This fall, Southeast Alaska’s largest tribal organization hosted its first ever drag show, “Besties for Breasties,” a fundraiser for Northwest Coast artist Mary Foletti’s breast cancer treatment. Organized by Juneau Chilkat weaver and drag queen Ricky Tagaban, the event helped promote inclusivity and acceptance of two-spirit community and may be the first of its kind.
Language teacher Mary Folletti met Ricky Tagaban through a Tlingit immersion program at Sitka’s Dog Point Fish Camp in the mid-2000s.
Over the years the two artists have grown closer.
“We just developed from there,” Folletti said.
“I’d call you for rides to dance practice,” Tagaban said.
The two have collaborated on jewelry, and Tagaban has even helped raise Folletti’s children, weaving a prized Chilkat dance robe for her daughter Enza.
In 2010, Tagaban was asked by the late master weaver Clarissa Rizal to study Chilkat weaving, a tradition practiced solely by women. It’s unusual, but because of his gender identity he’s invited to participate. He’s “two-spirit,” a term used by some indigenous North Americans to describe a third gender containing both male and female spirits.
One way he expresses this side of himself, is through drag — where performers blur the lines of gender by donning clothing and embodying characteristics of the opposite sex. Tagaban has been exploring this connection of his indigenous and queer identities through his feminine persona, Lituya Hart, named after the ancestral grounds of his clan at Lituya Bay.
“Because with the name ‘Lituya,’ I always brought my Tlingit self with me,” Tagaban said. “Like that’s always just there.”
“Even if I don’t look Native to people, even if I’m not doing something fiercely traditional all the time, you know, I could be doing a pop song, but I’m still Tlingit,” Tagaban said.
Last year, Folletti was diagnosed with stage 3 breast cancer following the birth of her son Carver. Her family set up an online crowdfunding campaign and hosted events to help with the cost of treatment. But the idea to raise money with a drag show came from Folletti’s wife, Roz Cruise. She knew her coworkers at Tlingit & Haida wanted to host an event, so she suggested it to the Central Council of the Tlingit & Haida Indian Tribes of Alaska, Southeast Alaska’s tribal government.
The proposal came to the desk of council President Richard Peterson.
“Well, you know, usually we stick to auctions and Indian tacos, so this is a little different,” Peterson said. “I’ve never been to a drag show, so this will be new for me.”
Peterson believes two-spirit people have always existed and played an important spiritual role in Tlingit culture.
“There’s enough that divides us, and so, you know, I always think about people who already feel marginalized and then you have something that maybe differentiates them more. Instead of putting that down, let’s celebrate what makes us different and unique,” Peterson said.
But Peterson said the council isn’t trying to make a statement or be the first tribe to host a drag show. It’s about upholding a family and supporting all of its tribal citizens.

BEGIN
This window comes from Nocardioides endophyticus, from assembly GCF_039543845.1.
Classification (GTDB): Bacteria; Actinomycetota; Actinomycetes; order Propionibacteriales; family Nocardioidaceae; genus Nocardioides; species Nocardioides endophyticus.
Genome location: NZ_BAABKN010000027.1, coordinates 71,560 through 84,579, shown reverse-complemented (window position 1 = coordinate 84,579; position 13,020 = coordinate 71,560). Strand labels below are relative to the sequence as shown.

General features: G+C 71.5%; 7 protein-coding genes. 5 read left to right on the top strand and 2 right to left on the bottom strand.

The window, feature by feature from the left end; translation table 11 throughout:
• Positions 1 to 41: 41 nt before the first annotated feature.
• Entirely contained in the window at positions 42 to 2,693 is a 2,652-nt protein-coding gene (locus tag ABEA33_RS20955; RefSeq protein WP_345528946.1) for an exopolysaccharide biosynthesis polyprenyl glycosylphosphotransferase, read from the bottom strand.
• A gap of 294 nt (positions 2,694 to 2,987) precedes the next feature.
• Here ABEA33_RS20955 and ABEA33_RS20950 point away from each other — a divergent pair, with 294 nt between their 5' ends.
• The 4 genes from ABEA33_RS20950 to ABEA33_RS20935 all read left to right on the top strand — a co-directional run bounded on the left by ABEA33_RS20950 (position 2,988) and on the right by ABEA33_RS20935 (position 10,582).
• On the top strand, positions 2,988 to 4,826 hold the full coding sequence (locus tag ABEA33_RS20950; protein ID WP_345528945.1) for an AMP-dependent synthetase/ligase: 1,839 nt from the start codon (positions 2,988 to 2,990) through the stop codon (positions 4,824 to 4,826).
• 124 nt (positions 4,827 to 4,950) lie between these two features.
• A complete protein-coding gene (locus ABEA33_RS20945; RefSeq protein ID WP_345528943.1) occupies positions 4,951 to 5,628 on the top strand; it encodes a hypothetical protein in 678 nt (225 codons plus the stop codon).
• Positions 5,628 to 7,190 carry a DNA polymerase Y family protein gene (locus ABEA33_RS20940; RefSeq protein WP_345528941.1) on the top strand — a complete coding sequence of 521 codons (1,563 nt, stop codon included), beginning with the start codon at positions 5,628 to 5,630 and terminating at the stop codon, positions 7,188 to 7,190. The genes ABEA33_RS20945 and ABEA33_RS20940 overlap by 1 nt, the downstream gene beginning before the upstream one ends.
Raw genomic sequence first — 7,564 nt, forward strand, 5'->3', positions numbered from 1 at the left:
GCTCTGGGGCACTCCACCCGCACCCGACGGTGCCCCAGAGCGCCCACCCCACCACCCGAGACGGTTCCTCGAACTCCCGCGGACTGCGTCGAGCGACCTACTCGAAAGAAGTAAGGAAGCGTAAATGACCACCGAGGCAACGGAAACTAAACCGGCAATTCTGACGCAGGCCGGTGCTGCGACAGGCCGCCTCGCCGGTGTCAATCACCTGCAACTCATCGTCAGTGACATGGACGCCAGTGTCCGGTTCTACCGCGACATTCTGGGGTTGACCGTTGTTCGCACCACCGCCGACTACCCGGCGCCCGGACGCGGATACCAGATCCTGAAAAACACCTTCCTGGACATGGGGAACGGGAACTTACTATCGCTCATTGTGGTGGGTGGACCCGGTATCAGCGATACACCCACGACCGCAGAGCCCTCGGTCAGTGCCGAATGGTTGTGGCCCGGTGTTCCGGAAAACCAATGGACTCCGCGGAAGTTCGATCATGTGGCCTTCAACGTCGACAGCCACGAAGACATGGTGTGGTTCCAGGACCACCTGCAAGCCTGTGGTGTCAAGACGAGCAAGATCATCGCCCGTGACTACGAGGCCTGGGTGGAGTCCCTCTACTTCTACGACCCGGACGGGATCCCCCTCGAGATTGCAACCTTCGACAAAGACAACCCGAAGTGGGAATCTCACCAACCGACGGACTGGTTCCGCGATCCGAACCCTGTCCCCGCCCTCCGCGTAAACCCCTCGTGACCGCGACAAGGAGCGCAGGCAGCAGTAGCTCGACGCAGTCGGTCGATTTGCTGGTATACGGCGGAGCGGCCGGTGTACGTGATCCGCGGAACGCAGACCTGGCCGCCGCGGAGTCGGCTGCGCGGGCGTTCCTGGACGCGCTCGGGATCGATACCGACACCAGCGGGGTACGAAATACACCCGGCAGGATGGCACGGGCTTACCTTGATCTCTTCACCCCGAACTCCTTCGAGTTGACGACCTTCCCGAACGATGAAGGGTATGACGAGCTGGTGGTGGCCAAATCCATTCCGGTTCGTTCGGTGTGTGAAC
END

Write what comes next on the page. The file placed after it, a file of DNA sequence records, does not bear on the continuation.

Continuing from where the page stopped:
“You know, Mary’s dedicated her life to our culture, to (our) language. She’s a part of that ‘language warrior’ group that’s revitalizing our languages,” Peterson said. “I think sometimes we gotta ‘warrior up’ for our warriors. We gotta hold her up right now.”
The all-ages drag show, “Besties for Breasties,” took place in Juneau’s Elizabeth Peratrovich Hall with an audience of tribal members, elders and non-Native community supporters.
“I had this denim cape that’s shaped like a Chilkat blanket, and I sprayed kind of graffiti formline on it,” Tagaban said. “So it has a lot of elements of a Chilkat blanket, like the border but with rhinestones, and all the fringe is that plastic tubing that’s really pretty with a rainbow pattern.”
Tagaban floated along the catwalk, gracefully dancing in the traditional style, before stepping out of his heels and thrashing across stage. In a blinged-out Shakee.át headdress, Tagaban released feathers onto the crowd like snowflakes, leaving to give hugs and collect dollar bills from the audience.
“I couldn’t see much from the crowd, but people have told me that people around them just started crying. Like, crying was like the first response,” Tagaban said. “A lot of men stormed the stage and were dumping money into the buckets. Which I don’t know if that’s their version of crying or approving, but I thought it was well-received.”
The fundraiser raised nearly $8,000 for Foletti’s family.
“In my mind, everyone should do something like this,” Tagaban said. “Like in 20 years we see Yup’ik drag queens, Yup’ik dancing in drag and Iñupiat and Deniana and Gwich’in and Sugpiaq, and Unangan.”
This spring, Tagaban won a Rasmuson individual artist award for his work and hopes that this is just the beginning. And that one day, this kind of expression will just be normal.
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